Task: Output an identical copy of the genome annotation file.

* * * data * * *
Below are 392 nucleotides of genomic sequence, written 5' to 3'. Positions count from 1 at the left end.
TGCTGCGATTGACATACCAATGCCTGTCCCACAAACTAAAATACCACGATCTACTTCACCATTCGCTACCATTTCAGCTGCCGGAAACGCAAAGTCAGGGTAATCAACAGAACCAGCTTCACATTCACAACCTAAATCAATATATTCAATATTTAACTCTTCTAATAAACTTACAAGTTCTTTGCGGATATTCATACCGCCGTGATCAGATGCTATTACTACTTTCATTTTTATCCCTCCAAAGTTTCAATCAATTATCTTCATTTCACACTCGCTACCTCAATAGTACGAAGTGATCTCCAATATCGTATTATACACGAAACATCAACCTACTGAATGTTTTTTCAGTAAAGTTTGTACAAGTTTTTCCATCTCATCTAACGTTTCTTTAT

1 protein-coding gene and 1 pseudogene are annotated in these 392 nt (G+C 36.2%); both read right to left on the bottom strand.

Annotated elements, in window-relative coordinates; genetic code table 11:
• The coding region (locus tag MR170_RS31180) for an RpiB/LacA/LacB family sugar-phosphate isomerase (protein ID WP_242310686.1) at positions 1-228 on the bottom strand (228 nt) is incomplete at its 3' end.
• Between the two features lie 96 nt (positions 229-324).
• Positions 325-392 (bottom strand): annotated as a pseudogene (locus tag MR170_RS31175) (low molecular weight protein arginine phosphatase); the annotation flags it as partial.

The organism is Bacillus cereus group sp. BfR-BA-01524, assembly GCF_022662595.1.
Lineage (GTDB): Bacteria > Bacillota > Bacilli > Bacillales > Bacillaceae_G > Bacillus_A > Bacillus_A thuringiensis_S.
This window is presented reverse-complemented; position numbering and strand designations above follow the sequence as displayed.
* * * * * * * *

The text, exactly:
Below are 392 nucleotides of genomic sequence, written 5' to 3'. Positions count from 1 at the left end.
TGCTGCGATTGACATACCAATGCCTGTCCCACAAACTAAAATACCACGATCTACTTCACCATTCGCTACCATTTCAGCTGCCGGAAACGCAAAGTCAGGGTAATCAACAGAACCAGCTTCACATTCACAACCTAAATCAATATATTCAATATTTAACTCTTCTAATAAACTTACAAGTTCTTTGCGGATATTCATACCGCCGTGATCAGATGCTATTACTACTTTCATTTTTATCCCTCCAAAGTTTCAATCAATTATCTTCATTTCACACTCGCTACCTCAATAGTACGAAGTGATCTCCAATATCGTATTATACACGAAACATCAACCTACTGAATGTTTTTTCAGTAAAGTTTGTACAAGTTTTTCCATCTCATCTAACGTTTCTTTAT

1 protein-coding gene and 1 pseudogene are annotated in these 392 nt (G+C 36.2%); both read right to left on the bottom strand.

Annotated elements, in window-relative coordinates; genetic code table 11:
• The coding region (locus tag MR170_RS31180) for an RpiB/LacA/LacB family sugar-phosphate isomerase (protein ID WP_242310686.1) at positions 1-228 on the bottom strand (228 nt) is incomplete at its 3' end.
• Between the two features lie 96 nt (positions 229-324).
• Positions 325-392 (bottom strand): annotated as a pseudogene (locus tag MR170_RS31175) (low molecular weight protein arginine phosphatase); the annotation flags it as partial.

The organism is Bacillus cereus group sp. BfR-BA-01524, assembly GCF_022662595.1.
Lineage (GTDB): Bacteria > Bacillota > Bacilli > Bacillales > Bacillaceae_G > Bacillus_A > Bacillus_A thuringiensis_S.
This window is presented reverse-complemented; position numbering and strand designations above follow the sequence as displayed.